By Robert Campbell
NEW YORK Aug 1 If Canadian oil producers had
their way, the last place they would pumping their Alberta crude
would be to Canada's East Coast. But TransCanada Corp's
Energy East pipeline project is emerging as the path of least
resistance for booming oil sands output.
If only local opposition was not a factor, Canada's No.2
pipeline operator must be lamenting. From a marketing
standpoint, the logical place to ship Canada's growing oil
surplus is the West Coast. It is closer to Alberta, so shipping
costs would be less, and the oil would be going to high-value
Failing that, shipping crude through the United States to
the Gulf Coast would be the next best option. The big refineries
in Texas and Louisiana are able to handle the heaviest grades
although marketing power is diminished by the abundance of U.S.
domestic crude output.
The East Coast, on the other hand, is a dying market.
Shrinking U.S. light crude imports are cutting into the premium
value of Atlantic basin crudes. Refinery closures in Europe and
North America have also been concentrated on refineries that
consume these crudes.
Asian buyers will take barrels from the Atlantic basin but
have a strong negotiating position over price given the relative
oversupply and the high cost of shipping further undermines what
producers can expect to receive from Asian customers buying
crude from the east coast of Canada.
But sometimes the path of least resistance is the most
expensive. Without Soviet-style powers to dictate the location
of a pipeline, producers have to accept what they can get.
Still, Alberta producers will be paying a hefty tariff to pump
crude up to 2,600 miles (4,200 km) before Asian buyers start
With the Keystone XL pipeline to the United States still in
limbo and little sign the Obama Administration is prepared to
act quickly, Canadian oil producers have little choice but to
opt for Plan B, a $12 billion pipeline to the least attractive
The delay will be painful, however. With no new pipeline
until 2017, they face a few years of poor pricing as rising
output runs up against increasingly saturated inland North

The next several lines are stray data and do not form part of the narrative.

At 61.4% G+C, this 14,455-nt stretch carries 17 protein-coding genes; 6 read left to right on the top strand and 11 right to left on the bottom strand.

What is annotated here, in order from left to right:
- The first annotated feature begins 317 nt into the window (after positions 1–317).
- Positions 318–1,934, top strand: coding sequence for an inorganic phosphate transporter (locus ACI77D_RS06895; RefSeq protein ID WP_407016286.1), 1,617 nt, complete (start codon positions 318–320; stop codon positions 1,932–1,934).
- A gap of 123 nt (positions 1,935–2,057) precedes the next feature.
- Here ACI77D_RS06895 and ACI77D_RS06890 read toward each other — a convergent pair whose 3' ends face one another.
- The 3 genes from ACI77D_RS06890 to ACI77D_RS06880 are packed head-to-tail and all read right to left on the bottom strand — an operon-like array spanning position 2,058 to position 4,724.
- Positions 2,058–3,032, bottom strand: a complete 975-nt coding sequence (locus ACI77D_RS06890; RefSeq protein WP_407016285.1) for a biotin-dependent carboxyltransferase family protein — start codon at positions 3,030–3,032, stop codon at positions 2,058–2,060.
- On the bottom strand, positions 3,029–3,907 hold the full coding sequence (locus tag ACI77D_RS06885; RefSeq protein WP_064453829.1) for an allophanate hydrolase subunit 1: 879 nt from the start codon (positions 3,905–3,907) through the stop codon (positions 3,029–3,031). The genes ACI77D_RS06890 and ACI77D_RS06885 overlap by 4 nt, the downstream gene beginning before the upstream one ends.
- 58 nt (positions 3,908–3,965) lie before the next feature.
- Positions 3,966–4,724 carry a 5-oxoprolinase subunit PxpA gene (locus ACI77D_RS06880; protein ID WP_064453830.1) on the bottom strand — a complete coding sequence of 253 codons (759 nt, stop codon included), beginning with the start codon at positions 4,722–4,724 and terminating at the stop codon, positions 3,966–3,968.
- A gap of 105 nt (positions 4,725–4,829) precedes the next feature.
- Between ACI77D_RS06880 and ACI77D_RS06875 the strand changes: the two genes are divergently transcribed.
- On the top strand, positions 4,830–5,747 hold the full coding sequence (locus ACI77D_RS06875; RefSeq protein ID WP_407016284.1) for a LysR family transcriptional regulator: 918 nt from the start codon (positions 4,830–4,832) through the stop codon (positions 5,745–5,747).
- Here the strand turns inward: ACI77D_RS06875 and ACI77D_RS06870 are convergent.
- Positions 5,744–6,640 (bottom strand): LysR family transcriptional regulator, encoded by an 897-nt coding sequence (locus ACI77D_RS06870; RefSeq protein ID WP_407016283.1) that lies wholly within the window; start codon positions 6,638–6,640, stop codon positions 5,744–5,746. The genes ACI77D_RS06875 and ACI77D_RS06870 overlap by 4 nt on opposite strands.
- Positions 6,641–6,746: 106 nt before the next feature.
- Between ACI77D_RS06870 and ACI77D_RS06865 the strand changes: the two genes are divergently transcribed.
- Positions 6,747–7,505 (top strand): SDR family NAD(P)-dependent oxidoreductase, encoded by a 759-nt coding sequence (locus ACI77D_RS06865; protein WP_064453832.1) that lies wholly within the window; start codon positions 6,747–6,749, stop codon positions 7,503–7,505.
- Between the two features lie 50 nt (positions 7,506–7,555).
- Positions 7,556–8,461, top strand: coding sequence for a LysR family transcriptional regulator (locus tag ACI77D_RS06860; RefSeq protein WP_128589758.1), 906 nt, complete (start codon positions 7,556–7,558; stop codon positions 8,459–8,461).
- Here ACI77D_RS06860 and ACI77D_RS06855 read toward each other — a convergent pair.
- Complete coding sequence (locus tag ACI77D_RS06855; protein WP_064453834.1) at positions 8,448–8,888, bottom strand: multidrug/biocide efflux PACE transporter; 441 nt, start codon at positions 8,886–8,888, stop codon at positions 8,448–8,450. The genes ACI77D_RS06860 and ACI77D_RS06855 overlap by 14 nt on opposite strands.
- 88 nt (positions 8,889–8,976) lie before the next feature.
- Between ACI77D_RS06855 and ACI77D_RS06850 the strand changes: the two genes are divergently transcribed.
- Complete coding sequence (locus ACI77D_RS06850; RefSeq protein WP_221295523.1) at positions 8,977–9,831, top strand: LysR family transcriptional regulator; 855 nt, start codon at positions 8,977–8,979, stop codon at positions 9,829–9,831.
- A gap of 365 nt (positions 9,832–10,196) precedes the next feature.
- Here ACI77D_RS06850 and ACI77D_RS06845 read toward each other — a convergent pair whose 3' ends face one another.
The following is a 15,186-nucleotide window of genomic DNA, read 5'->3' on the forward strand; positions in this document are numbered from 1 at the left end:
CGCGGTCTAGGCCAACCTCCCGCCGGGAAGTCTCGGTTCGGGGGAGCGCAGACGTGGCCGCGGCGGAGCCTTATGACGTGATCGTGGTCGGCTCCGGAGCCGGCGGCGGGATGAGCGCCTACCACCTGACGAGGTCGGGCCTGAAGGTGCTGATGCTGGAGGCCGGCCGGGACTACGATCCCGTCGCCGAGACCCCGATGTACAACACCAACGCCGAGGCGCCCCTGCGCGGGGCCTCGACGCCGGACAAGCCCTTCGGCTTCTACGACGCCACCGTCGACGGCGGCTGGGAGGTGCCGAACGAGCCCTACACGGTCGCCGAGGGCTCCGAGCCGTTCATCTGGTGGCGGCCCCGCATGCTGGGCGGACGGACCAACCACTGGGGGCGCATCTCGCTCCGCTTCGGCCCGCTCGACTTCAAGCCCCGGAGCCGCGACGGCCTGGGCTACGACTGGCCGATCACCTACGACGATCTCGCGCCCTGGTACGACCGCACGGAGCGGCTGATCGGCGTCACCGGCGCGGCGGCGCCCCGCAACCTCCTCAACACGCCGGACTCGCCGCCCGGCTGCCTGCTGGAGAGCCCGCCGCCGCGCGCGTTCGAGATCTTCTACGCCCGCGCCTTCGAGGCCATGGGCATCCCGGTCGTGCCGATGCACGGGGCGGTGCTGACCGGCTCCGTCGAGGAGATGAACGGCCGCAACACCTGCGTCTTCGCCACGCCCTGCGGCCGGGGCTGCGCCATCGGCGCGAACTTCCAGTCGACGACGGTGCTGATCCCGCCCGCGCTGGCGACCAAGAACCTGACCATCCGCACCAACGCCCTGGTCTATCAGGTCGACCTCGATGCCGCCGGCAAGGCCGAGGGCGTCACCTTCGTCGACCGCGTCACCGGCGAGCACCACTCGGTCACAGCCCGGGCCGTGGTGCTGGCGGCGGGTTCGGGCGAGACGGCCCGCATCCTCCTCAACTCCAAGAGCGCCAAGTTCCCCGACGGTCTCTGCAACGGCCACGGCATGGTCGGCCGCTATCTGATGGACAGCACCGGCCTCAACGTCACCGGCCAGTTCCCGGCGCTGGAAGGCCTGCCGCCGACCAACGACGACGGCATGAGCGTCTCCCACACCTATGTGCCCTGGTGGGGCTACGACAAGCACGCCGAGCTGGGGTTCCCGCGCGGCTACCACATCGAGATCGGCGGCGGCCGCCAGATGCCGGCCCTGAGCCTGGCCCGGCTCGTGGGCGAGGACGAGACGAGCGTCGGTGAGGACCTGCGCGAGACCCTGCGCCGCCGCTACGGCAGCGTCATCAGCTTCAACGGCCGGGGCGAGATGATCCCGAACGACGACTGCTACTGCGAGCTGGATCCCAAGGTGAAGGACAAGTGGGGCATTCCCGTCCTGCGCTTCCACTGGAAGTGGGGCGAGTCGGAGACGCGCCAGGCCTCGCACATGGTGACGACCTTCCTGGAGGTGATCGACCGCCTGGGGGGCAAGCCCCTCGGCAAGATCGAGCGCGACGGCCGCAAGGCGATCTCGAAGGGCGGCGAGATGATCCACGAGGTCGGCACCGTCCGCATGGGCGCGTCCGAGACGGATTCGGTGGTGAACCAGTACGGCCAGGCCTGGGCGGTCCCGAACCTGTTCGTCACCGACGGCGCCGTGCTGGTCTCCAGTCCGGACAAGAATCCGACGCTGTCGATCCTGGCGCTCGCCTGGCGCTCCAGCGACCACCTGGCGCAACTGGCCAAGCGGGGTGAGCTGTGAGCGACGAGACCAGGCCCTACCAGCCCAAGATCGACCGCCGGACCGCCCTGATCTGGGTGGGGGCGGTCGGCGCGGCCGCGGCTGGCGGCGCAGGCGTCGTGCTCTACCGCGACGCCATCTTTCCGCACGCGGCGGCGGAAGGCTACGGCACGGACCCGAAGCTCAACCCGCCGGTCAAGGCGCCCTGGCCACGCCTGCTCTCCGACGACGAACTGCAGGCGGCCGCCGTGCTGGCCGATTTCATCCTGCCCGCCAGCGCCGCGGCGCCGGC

NATIONAL ENERGY POLICY
The whole Canadian pipeline saga is replete with irony. The
Alberta oil producers' assumption that the United States would
always buy as much Canadian oil as could be produced has been
exposed as dangerously naive and short-sighted.
Moreover, Alberta's hostility to any form of federal energy
policy has for years put off the Canadian federal government
from any active efforts to promote oil export routes. Under
Canada's constitution, the provinces are the owners of natural
resources and have jealously guarded their prerogatives.
The last attempt to use federal power to promote a national
energy policy is loathed to this day in Alberta. The 1980s
National Energy Program forced the province to share its oil
income with the federal government to help redistribute the
country's oil wealth. The NEP also sought to improve energy
supply security in eastern Canada and keep domestic oil prices
below export world prices.
Now in the face of opposition from environmental groups in
the United States and Canadian aboriginal people whose lands lie
athwart routes to the Pacific Ocean, the Alberta oil producers
need to go east.
But getting Energy East approved may require a reversion of
sorts to the National Energy Program. Quebec's provincial
government has already raised concerns about the project. But
many observers suspect Quebec's concerns are motivated as much
by a desire for a slice of the revenue pie as by environmental
Hard bargaining likely lies ahead for Alberta even if
Canada's conservative government has taken steps to curtail the
powers of the national pipeline regulator by reducing the scope
of its reviews of pipeline projects.
That said, Energy East, for all of its economic headwinds,
now looks like the most likely pipeline megaproject in North
America to go ahead on time.
TransCanada already owns or controls much of the right of
way on the pipeline making the review process much easier.
Canada's pro-oil policies will also ease the regulatory review
and the eastern provinces are likely to be swayed by the
prospect of cheaper oil and a slice of the revenue pie.
Keystone XL, on the other hand, may well languish for years
of further review, perhaps even until U.S. President Barack
Obama completes his presidential term in early 2017. Proposals
to build pipelines to the Pacific aim to be built towards the
end of the decade but opposition from aboriginal groups is
fierce in places and likely will stall the process.
One thing is for sure. The Energy East proposal will not end
the pipeline sagas. If anything, they are set to intensify.